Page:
More than 5,000 kilometres from Halifax, Mexicali is a bustling border city with more than a million people. It is known outside of Baja California primarily for its agriculture, its maquiladoras (factories), its Chinatown (la Chinesca), its tostadas and that Grateful Dead song Mexicali Blues. (Is there anything a man don’t stand to lose?) It’s also where Columbian-born Cristina Gomez called home before moving to Halifax. Of all the things she misses the most about her home in Mexico, aside from the hustle and bustle of big-city life, it’s the access to fresh food on every street corner, from taco stands to mariscos (seafood) street carts.
For more than 10 years, Yali Nunez has kept the backpack. It's small and black, with three pockets, so it doesn't take up much room. She keeps it because that little Mike Mike backpack is a constant reminder of a monumental change in her life. Nunez bought the backpack in Honduras when she and her family arrived there in 2003, and it has traveled from there to Guatemala, across the country's northern border into Mexico, and, finally, to the United States.
María Alesia Sosa has joined WLTV Univision 23 as a digital journalist. She’ll be producing digital content for the Miami station website.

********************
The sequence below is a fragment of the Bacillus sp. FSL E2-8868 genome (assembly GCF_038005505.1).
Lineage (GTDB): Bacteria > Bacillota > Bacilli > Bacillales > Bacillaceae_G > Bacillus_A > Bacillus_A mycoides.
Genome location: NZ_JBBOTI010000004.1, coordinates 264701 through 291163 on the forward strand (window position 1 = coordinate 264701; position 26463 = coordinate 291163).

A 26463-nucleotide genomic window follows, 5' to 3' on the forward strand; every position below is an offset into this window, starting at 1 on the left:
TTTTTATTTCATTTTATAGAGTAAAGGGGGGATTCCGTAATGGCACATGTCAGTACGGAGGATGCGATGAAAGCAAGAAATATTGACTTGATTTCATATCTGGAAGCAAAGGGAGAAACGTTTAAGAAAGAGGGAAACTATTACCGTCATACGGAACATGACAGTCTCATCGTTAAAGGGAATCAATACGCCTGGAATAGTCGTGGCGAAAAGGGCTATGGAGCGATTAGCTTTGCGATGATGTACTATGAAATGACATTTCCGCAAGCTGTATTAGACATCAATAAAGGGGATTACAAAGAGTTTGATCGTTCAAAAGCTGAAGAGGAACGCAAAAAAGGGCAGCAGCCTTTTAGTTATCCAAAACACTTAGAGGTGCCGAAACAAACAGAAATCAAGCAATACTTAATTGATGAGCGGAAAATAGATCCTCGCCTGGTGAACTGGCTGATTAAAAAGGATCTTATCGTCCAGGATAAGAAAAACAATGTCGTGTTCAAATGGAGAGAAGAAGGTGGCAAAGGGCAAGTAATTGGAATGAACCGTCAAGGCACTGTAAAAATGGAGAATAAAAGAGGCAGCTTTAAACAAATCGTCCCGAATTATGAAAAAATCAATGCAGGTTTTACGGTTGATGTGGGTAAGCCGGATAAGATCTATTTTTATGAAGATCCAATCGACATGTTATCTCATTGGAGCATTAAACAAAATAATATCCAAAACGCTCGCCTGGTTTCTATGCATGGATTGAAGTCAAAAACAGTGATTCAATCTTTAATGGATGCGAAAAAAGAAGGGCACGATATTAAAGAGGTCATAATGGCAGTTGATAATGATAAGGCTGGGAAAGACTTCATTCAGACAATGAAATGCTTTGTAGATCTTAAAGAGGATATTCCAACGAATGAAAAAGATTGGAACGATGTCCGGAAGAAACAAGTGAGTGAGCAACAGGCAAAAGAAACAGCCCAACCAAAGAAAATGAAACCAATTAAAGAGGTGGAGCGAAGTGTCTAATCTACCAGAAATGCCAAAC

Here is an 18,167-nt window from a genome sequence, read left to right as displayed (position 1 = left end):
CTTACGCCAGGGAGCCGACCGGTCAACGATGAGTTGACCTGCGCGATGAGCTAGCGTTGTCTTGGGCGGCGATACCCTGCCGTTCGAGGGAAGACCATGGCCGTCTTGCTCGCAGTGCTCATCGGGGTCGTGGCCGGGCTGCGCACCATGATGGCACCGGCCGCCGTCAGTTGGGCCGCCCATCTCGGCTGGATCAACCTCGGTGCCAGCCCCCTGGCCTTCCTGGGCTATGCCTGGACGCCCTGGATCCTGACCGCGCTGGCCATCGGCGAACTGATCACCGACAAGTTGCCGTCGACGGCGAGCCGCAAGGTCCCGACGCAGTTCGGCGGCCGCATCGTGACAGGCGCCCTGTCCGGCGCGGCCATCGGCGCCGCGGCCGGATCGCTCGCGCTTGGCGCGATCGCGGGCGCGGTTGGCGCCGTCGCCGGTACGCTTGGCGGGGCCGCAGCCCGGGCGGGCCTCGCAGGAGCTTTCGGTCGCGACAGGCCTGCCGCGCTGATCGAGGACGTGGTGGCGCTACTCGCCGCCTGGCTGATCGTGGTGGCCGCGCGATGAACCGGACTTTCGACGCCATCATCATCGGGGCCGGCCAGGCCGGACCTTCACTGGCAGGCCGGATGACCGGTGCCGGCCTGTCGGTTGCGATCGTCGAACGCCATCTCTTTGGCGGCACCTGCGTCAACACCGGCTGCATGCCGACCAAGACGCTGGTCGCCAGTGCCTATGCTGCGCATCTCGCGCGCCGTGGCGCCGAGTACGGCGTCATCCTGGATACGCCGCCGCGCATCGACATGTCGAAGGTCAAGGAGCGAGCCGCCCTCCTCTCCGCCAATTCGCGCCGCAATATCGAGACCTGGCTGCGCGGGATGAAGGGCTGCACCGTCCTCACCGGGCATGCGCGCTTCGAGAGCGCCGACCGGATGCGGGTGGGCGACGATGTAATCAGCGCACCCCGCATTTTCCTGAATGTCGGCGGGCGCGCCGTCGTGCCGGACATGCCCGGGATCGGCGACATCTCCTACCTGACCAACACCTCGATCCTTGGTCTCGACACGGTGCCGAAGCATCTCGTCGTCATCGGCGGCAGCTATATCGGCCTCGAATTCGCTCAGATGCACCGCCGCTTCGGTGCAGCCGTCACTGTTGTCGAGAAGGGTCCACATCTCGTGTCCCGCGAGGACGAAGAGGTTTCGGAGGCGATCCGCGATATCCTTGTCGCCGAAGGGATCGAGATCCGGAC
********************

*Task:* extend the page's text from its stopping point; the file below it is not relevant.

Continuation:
Boyle Heights, a neighborhood just east of downtown Los Angeles, is the epicenter of a gentrification battle that shows no signs of letting down. For years, the tight-knit community has fought tooth and nail against developers who they believe are only interested in installing high-priced residences and businesses in the area, which would lead to higher rents and a more expensive cost of living, resulting in the displacement of many people who live currently there. Activists have protested against the development of luxury apartments, a trendy coffee shop and retail/medical buildings near Mariachi Plaza.
When Casa Dragones cofounder Bertha González Nieves launched the high-end sipping tequila label eight years ago in the central Mexico city of San Miguel de Allende, she says it was the independent spirit and courage of the city’s legendary Dragones cavalry that drew the brand there. (Some background: The cavalry played an integral role in precipitating Mexico’s independence from Spain in 1810. )
It was the second week of my sophomore year of high school. I was feeling triumphant — a little cooler than my freshman self, since I was no longer the new girl at my New York City private school. During a free period, my friends and I were sitting in a quiet hallway doing algebra homework. And then, from the murmurs at the end of the hall, I heard one word come from the mouth of one of my white, male classmates: “Spic. ”